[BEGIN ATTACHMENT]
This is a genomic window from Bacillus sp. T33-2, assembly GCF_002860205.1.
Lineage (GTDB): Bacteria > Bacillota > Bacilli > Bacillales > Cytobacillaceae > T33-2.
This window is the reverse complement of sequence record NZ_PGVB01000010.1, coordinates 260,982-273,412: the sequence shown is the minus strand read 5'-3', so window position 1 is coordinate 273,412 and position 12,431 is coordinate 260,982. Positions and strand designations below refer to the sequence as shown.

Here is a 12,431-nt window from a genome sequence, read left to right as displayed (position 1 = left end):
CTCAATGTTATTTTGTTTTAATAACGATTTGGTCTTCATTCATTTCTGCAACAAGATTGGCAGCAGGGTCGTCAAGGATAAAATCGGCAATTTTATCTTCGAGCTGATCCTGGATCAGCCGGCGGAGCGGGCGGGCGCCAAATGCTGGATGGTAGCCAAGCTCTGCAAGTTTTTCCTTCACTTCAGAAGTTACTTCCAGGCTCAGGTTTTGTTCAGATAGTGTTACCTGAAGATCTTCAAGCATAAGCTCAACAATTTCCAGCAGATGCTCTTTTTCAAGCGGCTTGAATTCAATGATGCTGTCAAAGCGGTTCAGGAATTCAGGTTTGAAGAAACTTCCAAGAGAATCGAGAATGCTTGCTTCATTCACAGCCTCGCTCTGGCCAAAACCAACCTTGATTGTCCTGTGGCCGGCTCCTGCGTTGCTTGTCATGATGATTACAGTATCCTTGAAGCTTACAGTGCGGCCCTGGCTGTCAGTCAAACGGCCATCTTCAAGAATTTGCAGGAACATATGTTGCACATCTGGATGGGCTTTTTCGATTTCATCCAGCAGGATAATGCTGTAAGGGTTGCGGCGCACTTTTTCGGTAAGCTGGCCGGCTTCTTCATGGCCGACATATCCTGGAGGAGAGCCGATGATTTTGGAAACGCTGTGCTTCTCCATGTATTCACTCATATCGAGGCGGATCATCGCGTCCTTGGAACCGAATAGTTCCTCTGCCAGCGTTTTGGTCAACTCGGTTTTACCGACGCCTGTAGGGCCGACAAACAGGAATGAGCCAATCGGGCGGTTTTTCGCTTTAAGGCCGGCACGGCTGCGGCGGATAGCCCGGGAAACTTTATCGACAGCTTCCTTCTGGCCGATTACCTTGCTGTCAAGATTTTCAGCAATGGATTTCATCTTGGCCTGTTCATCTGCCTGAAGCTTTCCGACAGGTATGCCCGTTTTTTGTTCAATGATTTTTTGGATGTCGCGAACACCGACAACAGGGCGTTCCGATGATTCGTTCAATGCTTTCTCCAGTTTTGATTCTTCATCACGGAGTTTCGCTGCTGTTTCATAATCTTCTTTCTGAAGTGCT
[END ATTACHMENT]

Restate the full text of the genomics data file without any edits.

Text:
This is a genomic window from Bacillus sp. T33-2, assembly GCF_002860205.1.
Lineage (GTDB): Bacteria > Bacillota > Bacilli > Bacillales > Cytobacillaceae > T33-2.
This window is the reverse complement of sequence record NZ_PGVB01000010.1, coordinates 260,982-273,412: the sequence shown is the minus strand read 5'-3', so window position 1 is coordinate 273,412 and position 12,431 is coordinate 260,982. Positions and strand designations below refer to the sequence as shown.

Here is a 12,431-nt window from a genome sequence, read left to right as displayed (position 1 = left end):
CTCAATGTTATTTTGTTTTAATAACGATTTGGTCTTCATTCATTTCTGCAACAAGATTGGCAGCAGGGTCGTCAAGGATAAAATCGGCAATTTTATCTTCGAGCTGATCCTGGATCAGCCGGCGGAGCGGGCGGGCGCCAAATGCTGGATGGTAGCCAAGCTCTGCAAGTTTTTCCTTCACTTCAGAAGTTACTTCCAGGCTCAGGTTTTGTTCAGATAGTGTTACCTGAAGATCTTCAAGCATAAGCTCAACAATTTCCAGCAGATGCTCTTTTTCAAGCGGCTTGAATTCAATGATGCTGTCAAAGCGGTTCAGGAATTCAGGTTTGAAGAAACTTCCAAGAGAATCGAGAATGCTTGCTTCATTCACAGCCTCGCTCTGGCCAAAACCAACCTTGATTGTCCTGTGGCCGGCTCCTGCGTTGCTTGTCATGATGATTACAGTATCCTTGAAGCTTACAGTGCGGCCCTGGCTGTCAGTCAAACGGCCATCTTCAAGAATTTGCAGGAACATATGTTGCACATCTGGATGGGCTTTTTCGATTTCATCCAGCAGGATAATGCTGTAAGGGTTGCGGCGCACTTTTTCGGTAAGCTGGCCGGCTTCTTCATGGCCGACATATCCTGGAGGAGAGCCGATGATTTTGGAAACGCTGTGCTTCTCCATGTATTCACTCATATCGAGGCGGATCATCGCGTCCTTGGAACCGAATAGTTCCTCTGCCAGCGTTTTGGTCAACTCGGTTTTACCGACGCCTGTAGGGCCGACAAACAGGAATGAGCCAATCGGGCGGTTTTTCGCTTTAAGGCCGGCACGGCTGCGGCGGATAGCCCGGGAAACTTTATCGACAGCTTCCTTCTGGCCGATTACCTTGCTGTCAAGATTTTCAGCAATGGATTTCATCTTGGCCTGTTCATCTGCCTGAAGCTTTCCGACAGGTATGCCCGTTTTTTGTTCAATGATTTTTTGGATGTCGCGAACACCGACAACAGGGCGTTCCGATGATTCGTTCAATGCTTTCTCCAGTTTTGATTCTTCATCACGGAGTTTCGCTGCTGTTTCATAATCTTCTTTCTGAAGTGCT